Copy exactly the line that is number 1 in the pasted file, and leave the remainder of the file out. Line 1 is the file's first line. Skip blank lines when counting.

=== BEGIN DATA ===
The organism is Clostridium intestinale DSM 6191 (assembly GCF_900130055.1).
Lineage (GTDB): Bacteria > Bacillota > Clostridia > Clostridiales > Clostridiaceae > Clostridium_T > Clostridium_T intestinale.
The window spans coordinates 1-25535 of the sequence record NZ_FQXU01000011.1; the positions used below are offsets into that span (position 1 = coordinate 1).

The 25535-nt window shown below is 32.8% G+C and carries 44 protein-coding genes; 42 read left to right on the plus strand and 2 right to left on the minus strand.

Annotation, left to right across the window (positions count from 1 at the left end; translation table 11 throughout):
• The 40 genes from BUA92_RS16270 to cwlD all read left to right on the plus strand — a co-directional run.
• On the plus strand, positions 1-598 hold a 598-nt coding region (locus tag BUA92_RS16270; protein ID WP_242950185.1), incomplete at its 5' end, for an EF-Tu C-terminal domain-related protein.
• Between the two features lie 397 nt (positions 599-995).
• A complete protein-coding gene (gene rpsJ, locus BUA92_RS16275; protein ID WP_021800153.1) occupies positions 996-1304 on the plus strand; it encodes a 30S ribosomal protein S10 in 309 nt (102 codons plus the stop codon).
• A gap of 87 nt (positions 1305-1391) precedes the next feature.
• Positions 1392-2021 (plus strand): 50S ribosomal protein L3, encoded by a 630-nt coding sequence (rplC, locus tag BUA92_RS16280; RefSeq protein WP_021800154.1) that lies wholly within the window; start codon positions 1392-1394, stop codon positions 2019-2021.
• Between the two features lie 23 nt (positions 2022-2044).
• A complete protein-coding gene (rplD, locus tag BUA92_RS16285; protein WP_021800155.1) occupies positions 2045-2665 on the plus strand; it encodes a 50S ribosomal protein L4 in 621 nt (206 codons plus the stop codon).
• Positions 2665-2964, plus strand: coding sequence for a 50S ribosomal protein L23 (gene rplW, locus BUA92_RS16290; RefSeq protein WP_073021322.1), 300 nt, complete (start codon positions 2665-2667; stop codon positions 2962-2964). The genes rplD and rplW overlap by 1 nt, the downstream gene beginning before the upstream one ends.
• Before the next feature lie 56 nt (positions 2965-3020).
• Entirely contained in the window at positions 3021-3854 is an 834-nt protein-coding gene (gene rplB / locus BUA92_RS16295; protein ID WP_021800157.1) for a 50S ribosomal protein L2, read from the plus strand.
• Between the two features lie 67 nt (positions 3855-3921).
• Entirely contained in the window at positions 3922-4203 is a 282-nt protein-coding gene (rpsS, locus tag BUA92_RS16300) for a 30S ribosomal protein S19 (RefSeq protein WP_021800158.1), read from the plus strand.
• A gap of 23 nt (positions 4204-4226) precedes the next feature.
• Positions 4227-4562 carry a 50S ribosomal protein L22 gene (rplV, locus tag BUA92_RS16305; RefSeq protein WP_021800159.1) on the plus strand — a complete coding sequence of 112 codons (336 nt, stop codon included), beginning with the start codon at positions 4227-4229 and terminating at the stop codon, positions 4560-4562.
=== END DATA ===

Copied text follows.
The organism is Clostridium intestinale DSM 6191 (assembly GCF_900130055.1).